Thursday, September 18, 2014

How to Chop Saving Throws

DM: "Black Dougal, you find out that you missed a tiny discolored needle in the latch. Roll a saving throw vs. Poison, please!"
Dougal (rolling): "Missed it!"
DM: "Black Dougal gasps 'Poison!' and falls to the floor. He looks dead."

Hot on the heels of yesterday's post (just in case you missed it, though of course you didn't, O Valiant Reader!), I'll move from the why of saves (and why to get rid of them) to how we chop 'em from the game.

Or did I give adequate reason as to "why?" An exchange like the quote above (from Tom Moldvay's Basic book) isn't terribly unusual in a B/X game...but then, traps in B/X are the most uniformly deadly of any edition. I've written before that I don't have a problem with this kind of thing (or a variety of other "mess up the PC" game effects because the game provides methods of overcoming these effects. Poison can be neutralized, curses can be removed, levels restored, and dead characters raised. Finding a way to un-petrify a beloved 8th level character (since stone to flesh is only available to 11th level magic-users) can provide impetus for its own fantastic adventure.

At least, that used to be the case. But then, back in the days of my youth, we had a lot more time on our hands to game on a regular basis. We'd game at school (at recess or study hall breaks) we'd game over the phone (with three-way calling using worries about expending "minutes"), we'd game in the evenings and weekends. Back in the day, we didn't have significant others or kids or jobs. Chores and homework were the main responsibilities...even things like Boy Scouts and soccer practice were only a couple-three days a week (and since we gamed with the same people we could talk about and plan and scheme during these extracurricular events, too).

Now, though, time is limited for the average adult gamer (and even youngsters, too). Maybe people don't want to spend a helluva' lot of time sidelined from the game. What happens to Black Dougal's player after his character dies? Does he spend the rest of the session rolling up a new character? Does he make a beer run for the group?
Depending on party size.

One of the last things I mentioned yesterday was that I like characters to "suffer." Perhaps part of that is my latent sadism, but my intellectual take is something along the lines of this: things that we suffer for make us appreciate (or value) the reward for that suffering all the more.

Playing a game of D&D is an exercise in risk-reward. Well, it it's about making good tactical choices in order to achieve victory. But we're talking about "the Old Way" of playing, right? SO...risk-reward. Making choices based on that risk, determining if the reward is worth it. Taking on risk DOES involve suffering: mental suffering in the form of stress.

[gaming should not involve physical suffering. Feed your players and don't hit them with sharp objects, please!]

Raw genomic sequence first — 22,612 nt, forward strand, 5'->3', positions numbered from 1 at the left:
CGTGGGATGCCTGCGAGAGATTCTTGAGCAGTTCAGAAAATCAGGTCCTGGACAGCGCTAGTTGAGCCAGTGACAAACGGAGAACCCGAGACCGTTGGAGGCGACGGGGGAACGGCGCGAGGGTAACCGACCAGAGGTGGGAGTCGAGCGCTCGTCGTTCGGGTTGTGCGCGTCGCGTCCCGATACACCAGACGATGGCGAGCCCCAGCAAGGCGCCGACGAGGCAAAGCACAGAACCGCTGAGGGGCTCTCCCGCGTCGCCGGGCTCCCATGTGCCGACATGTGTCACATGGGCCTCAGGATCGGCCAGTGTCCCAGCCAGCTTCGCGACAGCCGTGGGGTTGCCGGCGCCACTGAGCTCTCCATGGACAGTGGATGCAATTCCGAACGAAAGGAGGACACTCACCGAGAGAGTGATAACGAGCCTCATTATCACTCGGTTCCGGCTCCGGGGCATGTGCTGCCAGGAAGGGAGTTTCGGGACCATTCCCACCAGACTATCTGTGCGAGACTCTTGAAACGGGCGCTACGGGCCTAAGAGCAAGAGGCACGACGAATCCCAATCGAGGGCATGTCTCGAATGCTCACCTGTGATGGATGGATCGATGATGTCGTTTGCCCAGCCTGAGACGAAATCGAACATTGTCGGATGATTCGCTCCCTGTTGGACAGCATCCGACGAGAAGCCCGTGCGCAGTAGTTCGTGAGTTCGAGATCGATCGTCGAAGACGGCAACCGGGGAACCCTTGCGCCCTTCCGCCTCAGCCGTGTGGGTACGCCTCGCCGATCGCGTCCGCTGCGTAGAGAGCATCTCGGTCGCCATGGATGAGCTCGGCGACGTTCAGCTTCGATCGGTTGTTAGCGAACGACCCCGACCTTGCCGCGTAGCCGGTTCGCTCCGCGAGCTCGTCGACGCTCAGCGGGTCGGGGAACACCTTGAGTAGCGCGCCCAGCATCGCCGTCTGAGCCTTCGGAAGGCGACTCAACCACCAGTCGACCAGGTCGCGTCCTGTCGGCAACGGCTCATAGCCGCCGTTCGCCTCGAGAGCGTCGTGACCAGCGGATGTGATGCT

Will my character die? Will I make/miss my saving throw? Do we have enough arrows/torches/HPs to survive this dungeon delve? Should I have purchased iron spikes or garlic instead of that extra throwing axe? Do I stick my hand in the pool of mysterious liquid to get that gold key? Do I waste time rigging up some sort of "claw" on the end of my ten foot pole, knowing that there are wandering monsters just lurking around the corner? This element of risk leads to stress, leads to fear, leads to adrenaline...hopefully making victory (when it comes) more savory to the palate.

Does the saving throw add to that?

I'm not sure it one comment pointed out, saving throws are binary: you take the brunt of the attack (being poisoned or paralyzed or turned to stone or whatever) or you don't. The "half damage" thang (from dragon breath and damage-dealing spells) is the weird, odd-man-out mechanic.

[speculation will cause a wild digression so I'm hold off on exploring the concept]

Many times, the saving throw requested is of a "surprise! resist this!" nature. The captured damsel turns out to be a medusa. The lock turns out to be poisoned. The ghouls jump out of the closet and grab you. And if there's no anticipation of risk (except for the player's perspiration while rolling a D20), then where's the real suffering? Just a *whew* I made it! if the roll comes out okay. And sometimes sudden and sidelining effects with a failure.

So let's fix that.

Hmmm...actually, maybe the best way to look at this is to examine each saving throw individually. Otherwise, this is going to get really long.

1 comment:

  1. Players can feed their own damned selves! If anything, they should be feeding the ref as thanks for all that prep work

    "Many times, the saving throw requested is of a 'surprise! resist this!' nature."

    And in that context, saving throws suck. I'd argue, however, that this is poor design/refereesmanship (feel like there's a real word I could be using, but I'm at a loss). Anything that would call for a saving throw should be something that can be avoided through player skill. One should be able to look back, see how they screwed up, and do better next time (my golden rule in video games). Saving throws are best handled as a means of saying "Yeah, you fucked up, but we'll give you a mulligan this time." Instead of getting a predetermined number of mulligans, however — which would undermine that sense of risk — it's a chance for one, not something you can count on. This chance improves as you level up because it's a reward for good play (like extra lives/continues won in a video game), and it also emulates the literature where heroes sometimes avoid the fates that normal men suffer